ABT Is Getting Serious About Female Choreographers
Claudia Schreier has been commissioned to choreograph on the ABT Studio Company next season. Here, with Ballet Academy East students. Photo by Rosalie O'Connor, courtesy Schreier.
American Ballet Theatre is putting more women in charge of its ballets.
Today, artistic director Kevin McKenzie announced that the company is launching a multi-year initiative called the ABT Women's Movement.
ABT will hire at least three female choreographers each season. The idea is that, in general, one woman will create a new ballet for the main company, one will make a work on the Studio Company, and one will workshop with dancers from either group for a choreographic residency without the expectation of a final product.
Lauren Lovette, choreographing here in the NYCB studios, created a ballet on ABT Studio Company last year. Photo by Erin Baiano, courtesy NYCB.
The launch will be celebrated this October during ABT's Fall Gala. That program will be devoted entirely to work by women: a premiere by Michelle Dorrance, Lauren Lovette's Le Jeune for the ABT Studio Company and Twyla Tharp's iconic In The Upper Room, which has been in ABT's rep since 1988.
The fall season will also include a premiere by Jessica Lang, her third for ABT. And both Claudia Schreier and Stephanie Batten Bland will create new works for the Studio Company's 2018-2019 season.
"The ABT Women's Movement takes inspiration from the groundbreaking female choreographers who have left a lasting impact on ABT's legacy, including Agnes de Mille and Twyla Tharp," McKenzie said in a press release.
This project builds on an earlier one that started in 2016 as the Women Choreographers Initiative, which supported works by Lang, and funded Lovette's Le Jeune as well as a Studio Company piece by Dana Genshaft, plus a main company residency last November with modern choreographer Pam Tanowitz.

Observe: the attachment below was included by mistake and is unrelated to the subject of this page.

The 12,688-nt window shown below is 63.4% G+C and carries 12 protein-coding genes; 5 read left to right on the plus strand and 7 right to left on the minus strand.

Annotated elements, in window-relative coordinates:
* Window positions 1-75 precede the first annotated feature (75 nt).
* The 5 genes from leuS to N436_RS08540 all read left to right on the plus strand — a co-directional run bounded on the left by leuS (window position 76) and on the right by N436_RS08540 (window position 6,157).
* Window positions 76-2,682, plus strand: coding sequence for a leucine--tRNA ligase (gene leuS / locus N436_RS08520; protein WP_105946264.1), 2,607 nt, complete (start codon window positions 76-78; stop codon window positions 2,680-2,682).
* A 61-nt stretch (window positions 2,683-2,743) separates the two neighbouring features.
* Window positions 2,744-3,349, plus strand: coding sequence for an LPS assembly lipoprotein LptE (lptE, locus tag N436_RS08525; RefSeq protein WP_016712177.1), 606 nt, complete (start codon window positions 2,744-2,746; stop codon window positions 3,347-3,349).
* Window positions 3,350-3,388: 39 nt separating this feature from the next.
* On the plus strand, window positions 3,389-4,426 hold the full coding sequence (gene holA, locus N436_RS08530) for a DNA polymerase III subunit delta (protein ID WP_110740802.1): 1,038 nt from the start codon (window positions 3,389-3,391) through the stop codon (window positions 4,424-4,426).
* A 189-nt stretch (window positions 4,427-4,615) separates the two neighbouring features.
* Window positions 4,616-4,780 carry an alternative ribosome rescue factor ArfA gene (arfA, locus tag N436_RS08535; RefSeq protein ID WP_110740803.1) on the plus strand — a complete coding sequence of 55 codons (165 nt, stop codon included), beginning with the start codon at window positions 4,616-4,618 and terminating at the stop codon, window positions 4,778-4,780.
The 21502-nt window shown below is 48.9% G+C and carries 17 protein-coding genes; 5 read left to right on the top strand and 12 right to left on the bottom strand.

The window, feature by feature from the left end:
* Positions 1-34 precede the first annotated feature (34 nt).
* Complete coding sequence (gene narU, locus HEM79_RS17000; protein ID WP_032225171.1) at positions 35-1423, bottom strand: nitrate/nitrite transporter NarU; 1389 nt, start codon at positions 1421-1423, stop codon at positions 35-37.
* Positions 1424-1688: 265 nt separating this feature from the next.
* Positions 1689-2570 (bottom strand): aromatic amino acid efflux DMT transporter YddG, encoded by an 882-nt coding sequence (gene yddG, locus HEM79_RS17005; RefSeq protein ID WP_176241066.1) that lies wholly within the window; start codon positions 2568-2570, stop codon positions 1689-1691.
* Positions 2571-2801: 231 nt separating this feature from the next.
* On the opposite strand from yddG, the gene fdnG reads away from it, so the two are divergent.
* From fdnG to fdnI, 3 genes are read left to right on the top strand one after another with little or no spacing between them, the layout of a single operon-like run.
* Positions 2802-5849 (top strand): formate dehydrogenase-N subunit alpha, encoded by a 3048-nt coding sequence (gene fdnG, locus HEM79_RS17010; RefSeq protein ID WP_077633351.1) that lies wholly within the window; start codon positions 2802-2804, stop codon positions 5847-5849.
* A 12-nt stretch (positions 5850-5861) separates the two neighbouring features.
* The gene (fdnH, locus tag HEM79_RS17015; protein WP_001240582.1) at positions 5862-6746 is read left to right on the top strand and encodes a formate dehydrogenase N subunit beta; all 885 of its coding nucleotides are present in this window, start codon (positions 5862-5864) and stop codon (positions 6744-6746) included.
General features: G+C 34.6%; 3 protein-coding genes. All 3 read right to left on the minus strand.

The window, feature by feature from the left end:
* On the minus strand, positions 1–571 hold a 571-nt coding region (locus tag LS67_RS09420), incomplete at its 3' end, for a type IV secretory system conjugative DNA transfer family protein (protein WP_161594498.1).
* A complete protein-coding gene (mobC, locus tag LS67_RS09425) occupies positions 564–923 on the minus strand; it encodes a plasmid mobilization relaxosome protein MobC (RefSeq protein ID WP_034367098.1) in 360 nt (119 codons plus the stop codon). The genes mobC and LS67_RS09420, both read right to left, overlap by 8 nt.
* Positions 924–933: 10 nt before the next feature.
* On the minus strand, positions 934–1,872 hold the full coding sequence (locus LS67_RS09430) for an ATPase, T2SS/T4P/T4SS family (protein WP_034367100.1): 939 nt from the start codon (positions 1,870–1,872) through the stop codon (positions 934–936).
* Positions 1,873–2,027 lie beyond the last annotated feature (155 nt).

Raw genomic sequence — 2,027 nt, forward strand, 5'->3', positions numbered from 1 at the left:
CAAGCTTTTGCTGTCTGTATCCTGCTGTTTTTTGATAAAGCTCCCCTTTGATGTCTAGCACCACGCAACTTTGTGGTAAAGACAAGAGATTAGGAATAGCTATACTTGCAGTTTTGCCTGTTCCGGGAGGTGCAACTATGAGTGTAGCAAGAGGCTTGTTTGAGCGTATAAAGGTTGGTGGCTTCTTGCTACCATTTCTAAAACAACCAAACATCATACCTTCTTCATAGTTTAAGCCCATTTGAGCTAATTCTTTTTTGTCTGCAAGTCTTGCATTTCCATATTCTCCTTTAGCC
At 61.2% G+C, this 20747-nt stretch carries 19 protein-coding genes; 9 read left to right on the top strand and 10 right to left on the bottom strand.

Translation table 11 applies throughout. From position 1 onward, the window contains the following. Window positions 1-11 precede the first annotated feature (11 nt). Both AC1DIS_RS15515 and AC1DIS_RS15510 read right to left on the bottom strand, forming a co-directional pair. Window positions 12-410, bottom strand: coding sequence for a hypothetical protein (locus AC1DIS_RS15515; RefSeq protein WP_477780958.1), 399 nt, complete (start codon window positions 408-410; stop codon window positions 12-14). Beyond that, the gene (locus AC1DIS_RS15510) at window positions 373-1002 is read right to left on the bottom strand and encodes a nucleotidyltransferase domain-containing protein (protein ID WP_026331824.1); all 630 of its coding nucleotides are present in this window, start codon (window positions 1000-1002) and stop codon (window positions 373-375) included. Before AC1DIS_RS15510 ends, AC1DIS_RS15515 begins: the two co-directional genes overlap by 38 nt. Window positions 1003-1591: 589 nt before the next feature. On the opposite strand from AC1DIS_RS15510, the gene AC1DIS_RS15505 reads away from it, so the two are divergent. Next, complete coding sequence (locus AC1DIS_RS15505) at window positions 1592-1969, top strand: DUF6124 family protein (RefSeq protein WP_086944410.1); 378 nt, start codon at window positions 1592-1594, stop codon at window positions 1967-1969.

No details were given about how many years this will run. But we're hoping it will last for as long as it takes until initiatives like these don't need to be a thing.
Tony Testa leads a rehearsal during his USC New Movement Residency. Photo by Mary Mallaney/Courtesy USC
The massive scale of choreographing an Olympic opening ceremony really has no equivalent. The hundreds of performers, the deeply historic rituals and the worldwide audience and significance make it a project like no other.
Just consider the timeline: For most live TV events like award shows, choreographers usually take a month or two to put everything together. For the Olympics, the process can take up to four years.
But this kind of challenge is exactly what Los Angeles choreographer Tony Testa is looking for. He's currently creating a submission to throw his hat in the ring to choreograph for Beijing's 2022 Winter Games.
In a studio high above Lincoln Center, Taylor Stanley is rehearsing a solo from Jerome Robbins' Opus 19/The Dreamer. As the pianist plays Prokofiev's plangent melody, Stanley begins to move, his arms forming crisp, clean lines while his upper body twists and melts from one position to the next.
All you see is intention and arrival, without a residue of superfluous movement. The ballet seems to depict a man searching for something, struggling against forces within himself. Stanley doesn't oversell the struggle—in fact he's quite low-key—but the clarity with which he executes the choreography draws you in.